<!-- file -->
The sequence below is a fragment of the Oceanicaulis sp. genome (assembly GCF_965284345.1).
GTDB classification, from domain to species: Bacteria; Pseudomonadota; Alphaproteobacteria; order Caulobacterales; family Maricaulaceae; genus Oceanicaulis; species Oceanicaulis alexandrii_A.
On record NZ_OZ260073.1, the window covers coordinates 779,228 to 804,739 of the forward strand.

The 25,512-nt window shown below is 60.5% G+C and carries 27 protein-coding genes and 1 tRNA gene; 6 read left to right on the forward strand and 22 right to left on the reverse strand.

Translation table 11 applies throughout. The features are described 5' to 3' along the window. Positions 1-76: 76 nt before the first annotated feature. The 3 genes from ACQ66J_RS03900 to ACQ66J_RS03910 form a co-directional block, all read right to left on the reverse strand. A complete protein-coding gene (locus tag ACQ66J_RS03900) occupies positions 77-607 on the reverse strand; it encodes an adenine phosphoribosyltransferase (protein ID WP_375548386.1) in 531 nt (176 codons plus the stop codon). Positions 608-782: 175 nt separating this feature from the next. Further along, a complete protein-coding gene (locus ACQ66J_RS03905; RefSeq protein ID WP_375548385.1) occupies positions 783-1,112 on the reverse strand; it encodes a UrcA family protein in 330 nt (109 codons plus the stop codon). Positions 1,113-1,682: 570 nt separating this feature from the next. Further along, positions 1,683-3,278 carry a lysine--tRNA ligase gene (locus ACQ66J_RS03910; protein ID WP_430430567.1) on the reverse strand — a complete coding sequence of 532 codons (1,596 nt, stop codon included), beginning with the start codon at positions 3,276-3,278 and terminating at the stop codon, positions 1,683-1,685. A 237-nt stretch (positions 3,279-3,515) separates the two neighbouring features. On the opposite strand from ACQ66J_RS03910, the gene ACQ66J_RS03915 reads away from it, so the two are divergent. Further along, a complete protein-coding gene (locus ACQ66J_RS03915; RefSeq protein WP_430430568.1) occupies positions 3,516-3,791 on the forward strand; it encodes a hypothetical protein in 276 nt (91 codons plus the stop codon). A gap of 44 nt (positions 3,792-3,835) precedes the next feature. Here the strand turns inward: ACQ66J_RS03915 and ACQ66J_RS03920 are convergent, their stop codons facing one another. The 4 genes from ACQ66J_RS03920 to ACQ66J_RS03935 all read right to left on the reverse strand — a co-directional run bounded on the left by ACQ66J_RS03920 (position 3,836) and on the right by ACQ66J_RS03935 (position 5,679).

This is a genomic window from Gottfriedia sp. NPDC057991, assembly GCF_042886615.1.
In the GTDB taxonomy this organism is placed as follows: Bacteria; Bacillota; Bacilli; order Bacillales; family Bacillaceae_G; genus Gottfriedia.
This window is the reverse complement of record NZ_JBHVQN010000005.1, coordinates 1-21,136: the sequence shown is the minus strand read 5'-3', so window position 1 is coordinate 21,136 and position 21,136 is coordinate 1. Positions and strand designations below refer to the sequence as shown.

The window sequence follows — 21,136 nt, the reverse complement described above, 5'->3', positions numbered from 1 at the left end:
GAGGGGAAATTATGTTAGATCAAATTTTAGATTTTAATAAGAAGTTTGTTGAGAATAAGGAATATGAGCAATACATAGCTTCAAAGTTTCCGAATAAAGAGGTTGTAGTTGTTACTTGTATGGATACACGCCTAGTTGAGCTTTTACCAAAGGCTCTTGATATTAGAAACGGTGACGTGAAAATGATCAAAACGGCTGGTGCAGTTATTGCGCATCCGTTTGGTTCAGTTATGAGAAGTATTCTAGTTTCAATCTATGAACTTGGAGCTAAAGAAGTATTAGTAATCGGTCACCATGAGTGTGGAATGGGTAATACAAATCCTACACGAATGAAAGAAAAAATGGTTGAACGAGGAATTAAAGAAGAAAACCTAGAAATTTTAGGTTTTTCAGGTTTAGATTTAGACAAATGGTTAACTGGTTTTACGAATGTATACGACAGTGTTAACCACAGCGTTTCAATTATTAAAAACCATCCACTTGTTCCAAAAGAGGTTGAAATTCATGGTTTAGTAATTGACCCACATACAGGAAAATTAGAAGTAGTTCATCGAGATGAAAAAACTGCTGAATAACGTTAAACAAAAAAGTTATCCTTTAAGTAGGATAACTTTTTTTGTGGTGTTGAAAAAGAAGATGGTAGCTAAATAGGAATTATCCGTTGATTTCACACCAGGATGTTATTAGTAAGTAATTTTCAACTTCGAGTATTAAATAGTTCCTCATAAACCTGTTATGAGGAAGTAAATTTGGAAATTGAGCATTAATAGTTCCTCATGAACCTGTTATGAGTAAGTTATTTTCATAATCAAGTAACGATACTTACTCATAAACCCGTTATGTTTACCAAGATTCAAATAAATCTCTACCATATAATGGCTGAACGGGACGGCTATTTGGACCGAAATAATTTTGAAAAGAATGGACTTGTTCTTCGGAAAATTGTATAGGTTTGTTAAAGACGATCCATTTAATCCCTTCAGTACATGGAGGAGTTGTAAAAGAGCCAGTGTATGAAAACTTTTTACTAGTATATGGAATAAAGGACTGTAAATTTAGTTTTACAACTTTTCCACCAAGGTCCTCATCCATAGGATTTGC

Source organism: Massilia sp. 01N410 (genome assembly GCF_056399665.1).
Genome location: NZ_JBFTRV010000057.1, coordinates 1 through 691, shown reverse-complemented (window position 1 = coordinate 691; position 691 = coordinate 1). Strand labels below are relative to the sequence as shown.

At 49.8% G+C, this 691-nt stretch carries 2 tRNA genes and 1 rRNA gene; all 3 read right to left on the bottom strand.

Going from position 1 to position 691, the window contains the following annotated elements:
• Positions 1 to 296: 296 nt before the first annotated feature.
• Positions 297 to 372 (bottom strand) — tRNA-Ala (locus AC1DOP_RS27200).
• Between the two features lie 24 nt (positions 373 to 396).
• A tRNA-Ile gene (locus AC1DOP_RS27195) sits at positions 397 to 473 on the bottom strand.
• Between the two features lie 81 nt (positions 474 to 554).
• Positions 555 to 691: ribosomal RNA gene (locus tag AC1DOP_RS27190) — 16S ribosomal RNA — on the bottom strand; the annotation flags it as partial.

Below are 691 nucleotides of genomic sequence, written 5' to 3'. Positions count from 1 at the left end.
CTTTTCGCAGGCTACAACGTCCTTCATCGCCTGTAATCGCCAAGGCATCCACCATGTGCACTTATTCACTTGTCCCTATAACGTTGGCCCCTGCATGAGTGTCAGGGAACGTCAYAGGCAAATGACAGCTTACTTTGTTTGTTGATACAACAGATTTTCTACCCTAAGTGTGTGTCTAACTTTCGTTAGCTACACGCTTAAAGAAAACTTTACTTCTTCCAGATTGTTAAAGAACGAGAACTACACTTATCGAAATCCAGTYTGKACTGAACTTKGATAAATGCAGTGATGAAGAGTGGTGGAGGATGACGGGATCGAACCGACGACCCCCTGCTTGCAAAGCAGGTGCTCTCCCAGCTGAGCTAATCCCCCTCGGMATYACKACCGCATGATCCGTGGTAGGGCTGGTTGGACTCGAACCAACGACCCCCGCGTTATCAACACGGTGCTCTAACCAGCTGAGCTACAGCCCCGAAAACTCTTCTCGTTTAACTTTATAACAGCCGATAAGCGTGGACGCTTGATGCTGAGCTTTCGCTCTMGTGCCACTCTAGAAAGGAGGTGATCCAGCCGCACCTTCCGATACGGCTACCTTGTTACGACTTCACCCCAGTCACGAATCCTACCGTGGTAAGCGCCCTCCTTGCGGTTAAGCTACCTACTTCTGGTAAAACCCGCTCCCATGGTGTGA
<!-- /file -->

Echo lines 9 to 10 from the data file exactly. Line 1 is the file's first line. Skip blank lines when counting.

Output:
The window sequence follows — 21,136 nt, the reverse complement described above, 5'->3', positions numbered from 1 at the left end:
GAGGGGAAATTATGTTAGATCAAATTTTAGATTTTAATAAGAAGTTTGTTGAGAATAAGGAATATGAGCAATACATAGCTTCAAAGTTTCCGAATAAAGAGGTTGTAGTTGTTACTTGTATGGATACACGCCTAGTTGAGCTTTTACCAAAGGCTCTTGATATTAGAAACGGTGACGTGAAAATGATCAAAACGGCTGGTGCAGTTATTGCGCATCCGTTTGGTTCAGTTATGAGAAGTATTCTAGTTTCAATCTATGAACTTGGAGCTAAAGAAGTATTAGTAATCGGTCACCATGAGTGTGGAATGGGTAATACAAATCCTACACGAATGAAAGAAAAAATGGTTGAACGAGGAATTAAAGAAGAAAACCTAGAAATTTTAGGTTTTTCAGGTTTAGATTTAGACAAATGGTTAACTGGTTTTACGAATGTATACGACAGTGTTAACCACAGCGTTTCAATTATTAAAAACCATCCACTTGTTCCAAAAGAGGTTGAAATTCATGGTTTAGTAATTGACCCACATACAGGAAAATTAGAAGTAGTTCATCGAGATGAAAAAACTGCTGAATAACGTTAAACAAAAAAGTTATCCTTTAAGTAGGATAACTTTTTTTGTGGTGTTGAAAAAGAAGATGGTAGCTAAATAGGAATTATCCGTTGATTTCACACCAGGATGTTATTAGTAAGTAATTTTCAACTTCGAGTATTAAATAGTTCCTCATAAACCTGTTATGAGGAAGTAAATTTGGAAATTGAGCATTAATAGTTCCTCATGAACCTGTTATGAGTAAGTTATTTTCATAATCAAGTAACGATACTTACTCATAAACCCGTTATGTTTACCAAGATTCAAATAAATCTCTACCATATAATGGCTGAACGGGACGGCTATTTGGACCGAAATAATTTTGAAAAGAATGGACTTGTTCTTCGGAAAATTGTATAGGTTTGTTAAAGACGATCCATTTAATCCCTTCAGTACATGGAGGAGTTGTAAAAGAGCCAGTGTATGAAAACTTTTTACTAGTATATGGAATAAAGGACTGTAAATTTAGTTTTACAACTTTTCCACCAAGGTCCTCATCCATAGGATTTGC